The Etosha National Park is located in the North-Western part of Namibia, it is a protected area since 1907 and, with its 22,270 square kilometers, is one of the largest national parks in Africa.
Etosha is a word of the Ovambo language meaning "great white place" and this name comes from the enormous pan that is located in its North-West part; 130 km by 50 km wide at its widest point, and with an area of approximately 5,000 square kilometers, this is the element that most characterizes the park, in addition to being one of the largest salted depressions of the African continent.
The Hai||om, another population inhabiting these lands and belonging to the Khoisan group, call this place Khubus meaning " barren place, white place with a lot of dust"; the Etosha is also known by the name of Chums, that refers to the noise that you hear when you walk on the pan salty crust.
In the area of the Etosha National Park in addition to the Ovambo, who occupy the North area, and the Hai||om, there are also the Herero who live just outside the park boundary.
Originally, the pan was a lake fed by the Kunene River, but following the raising of the ground, due to the movements of the tectonic plates, the river has diverted its course further North of the Etosha, heading directly towards the Atlantic Ocean.
This has deprived the lake of its only permanent tributary, and, gradually, the lake has dried up, leaving behind the salt crystals that we see today; however, during the season of rains, seasonal rivers and rain itself partially fill the lake, that never exceeds 10 cm depth; the waters have a high salt content and attract thousands of flamingoes and pelicans and other waterfowls.
A San legend tells that a girl has seen all the inhabitants of her village killed, including her family, so she began to cry, and wept so much that her tears formed a lake that, when dried up because of the sun, formed the huge white pan surface.
In the park there are 114 species of mammals, 340 birds, 110 reptiles, 16 amphibians and 1 species of fish; you can see lions, leopards, cheetahs, jackals, spotted hyenas, oryx, elands, greater kudus, springboks, black-faced impalas, plains and mountain zebras, or Hartmann zebras, wildebeests, black rhinos, giraffes, elephants and many others.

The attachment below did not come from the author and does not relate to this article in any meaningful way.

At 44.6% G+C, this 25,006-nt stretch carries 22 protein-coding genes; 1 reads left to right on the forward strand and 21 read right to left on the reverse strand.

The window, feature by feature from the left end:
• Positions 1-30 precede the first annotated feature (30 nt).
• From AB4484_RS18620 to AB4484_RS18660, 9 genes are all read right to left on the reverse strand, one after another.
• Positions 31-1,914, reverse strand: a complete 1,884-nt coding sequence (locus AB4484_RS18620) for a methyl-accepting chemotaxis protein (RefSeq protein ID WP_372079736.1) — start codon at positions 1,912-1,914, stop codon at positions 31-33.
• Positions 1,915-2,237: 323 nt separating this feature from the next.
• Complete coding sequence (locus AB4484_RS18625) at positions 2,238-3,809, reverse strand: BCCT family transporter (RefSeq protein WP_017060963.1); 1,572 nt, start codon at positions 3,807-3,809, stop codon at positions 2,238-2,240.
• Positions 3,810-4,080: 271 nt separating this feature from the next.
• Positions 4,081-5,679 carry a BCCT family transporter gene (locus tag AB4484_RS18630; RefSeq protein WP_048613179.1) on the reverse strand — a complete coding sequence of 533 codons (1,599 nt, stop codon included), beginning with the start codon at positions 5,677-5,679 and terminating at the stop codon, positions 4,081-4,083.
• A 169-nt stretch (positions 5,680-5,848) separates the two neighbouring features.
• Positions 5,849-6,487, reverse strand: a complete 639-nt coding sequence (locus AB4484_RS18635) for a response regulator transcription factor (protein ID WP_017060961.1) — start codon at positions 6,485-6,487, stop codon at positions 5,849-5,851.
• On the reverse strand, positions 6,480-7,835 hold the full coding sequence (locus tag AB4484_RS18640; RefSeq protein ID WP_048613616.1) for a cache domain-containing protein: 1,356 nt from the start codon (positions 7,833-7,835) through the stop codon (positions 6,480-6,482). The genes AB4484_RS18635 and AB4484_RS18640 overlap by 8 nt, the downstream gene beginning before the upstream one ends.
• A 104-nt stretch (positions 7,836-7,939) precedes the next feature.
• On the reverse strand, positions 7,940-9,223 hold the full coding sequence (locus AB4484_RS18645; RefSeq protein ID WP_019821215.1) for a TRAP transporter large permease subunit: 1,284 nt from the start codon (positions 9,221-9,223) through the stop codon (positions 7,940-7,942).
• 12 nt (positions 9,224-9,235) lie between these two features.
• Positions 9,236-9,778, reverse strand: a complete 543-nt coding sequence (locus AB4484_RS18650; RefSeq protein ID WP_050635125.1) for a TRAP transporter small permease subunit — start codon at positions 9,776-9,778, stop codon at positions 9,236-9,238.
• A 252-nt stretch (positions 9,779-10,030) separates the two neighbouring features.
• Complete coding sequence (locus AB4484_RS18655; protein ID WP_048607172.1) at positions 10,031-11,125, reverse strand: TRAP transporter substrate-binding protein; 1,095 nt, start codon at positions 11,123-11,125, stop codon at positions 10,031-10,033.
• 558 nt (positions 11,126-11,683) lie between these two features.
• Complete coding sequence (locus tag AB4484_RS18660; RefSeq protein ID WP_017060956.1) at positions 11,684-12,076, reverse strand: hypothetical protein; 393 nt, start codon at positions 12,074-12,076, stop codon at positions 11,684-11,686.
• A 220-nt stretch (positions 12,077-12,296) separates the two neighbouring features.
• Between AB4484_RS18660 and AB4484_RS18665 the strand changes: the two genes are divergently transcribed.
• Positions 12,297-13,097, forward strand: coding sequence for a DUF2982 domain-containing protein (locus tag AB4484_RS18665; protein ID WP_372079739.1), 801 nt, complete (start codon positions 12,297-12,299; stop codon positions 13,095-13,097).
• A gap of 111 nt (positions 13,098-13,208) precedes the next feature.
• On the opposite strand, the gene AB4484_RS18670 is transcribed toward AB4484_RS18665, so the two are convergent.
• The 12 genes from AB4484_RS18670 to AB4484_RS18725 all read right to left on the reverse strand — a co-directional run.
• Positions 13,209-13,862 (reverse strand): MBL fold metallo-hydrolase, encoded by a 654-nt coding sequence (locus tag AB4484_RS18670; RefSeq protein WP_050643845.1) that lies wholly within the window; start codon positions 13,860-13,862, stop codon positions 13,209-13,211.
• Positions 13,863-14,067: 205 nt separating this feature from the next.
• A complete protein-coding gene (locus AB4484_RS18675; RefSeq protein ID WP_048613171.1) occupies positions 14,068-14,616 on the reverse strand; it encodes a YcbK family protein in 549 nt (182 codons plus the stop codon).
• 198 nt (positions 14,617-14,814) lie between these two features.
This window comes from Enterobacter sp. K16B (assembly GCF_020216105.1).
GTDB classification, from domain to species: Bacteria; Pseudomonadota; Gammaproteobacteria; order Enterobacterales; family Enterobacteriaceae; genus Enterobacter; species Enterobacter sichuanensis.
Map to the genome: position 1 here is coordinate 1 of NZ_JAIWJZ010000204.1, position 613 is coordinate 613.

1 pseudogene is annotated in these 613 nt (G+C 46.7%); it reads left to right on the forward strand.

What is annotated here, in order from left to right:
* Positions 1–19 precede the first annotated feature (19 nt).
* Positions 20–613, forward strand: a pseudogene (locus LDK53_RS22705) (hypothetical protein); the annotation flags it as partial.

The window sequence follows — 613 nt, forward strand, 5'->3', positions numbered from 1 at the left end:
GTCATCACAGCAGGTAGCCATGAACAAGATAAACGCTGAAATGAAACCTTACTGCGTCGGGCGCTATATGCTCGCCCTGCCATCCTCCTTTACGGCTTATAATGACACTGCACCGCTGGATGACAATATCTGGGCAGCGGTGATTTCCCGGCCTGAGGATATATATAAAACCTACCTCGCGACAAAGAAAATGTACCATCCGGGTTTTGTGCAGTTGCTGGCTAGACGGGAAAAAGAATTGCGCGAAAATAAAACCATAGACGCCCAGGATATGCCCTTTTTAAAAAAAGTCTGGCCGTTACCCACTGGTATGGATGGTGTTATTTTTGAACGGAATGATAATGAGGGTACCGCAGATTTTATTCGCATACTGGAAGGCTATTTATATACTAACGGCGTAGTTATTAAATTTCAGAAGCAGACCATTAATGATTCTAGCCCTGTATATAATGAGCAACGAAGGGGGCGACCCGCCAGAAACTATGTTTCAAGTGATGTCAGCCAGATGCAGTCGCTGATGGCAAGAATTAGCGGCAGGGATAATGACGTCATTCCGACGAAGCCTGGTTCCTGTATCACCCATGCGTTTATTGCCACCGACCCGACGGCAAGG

The best time for the sighting of the animals is during the dry season, on the austral winter, from June to October, during this time of the year the streets are also more easily passable; during the rainy season instead it is the best time for spotting birds, thanks to the greater presence of water, they are found in greater numbers, this period also coincides with the presence of the Palaearctic birds that migrate here during the months from October to March to escape the harsh Northern winter.
In the Etosha National Park there are many pools, some with spring water, while others are artificial and, especially in the winter months these are the best places to spot the animals that come here in search of water; a system of secondary roads links the various pools to the main road, that on its side connects the entrances and the 6 fields present in the park.
The park roads are unpaved and in good condition and have a total length of 3,550 km, while the pools are 86 among natural and artificial.
The activities that can be done within the confines of the Etosha National Park are limited to day safari; while in the reserves that lie beyond its borders you can also make night drives and walking safaris.
The Etosha National Park is about 420 km from Windhoek and can be reached with a 4-hour drive or a flight, as in Tsumeb there is an airport.
A curiosity: the Etosha National Park has been the location for the movie 2001: A Space Odyssey.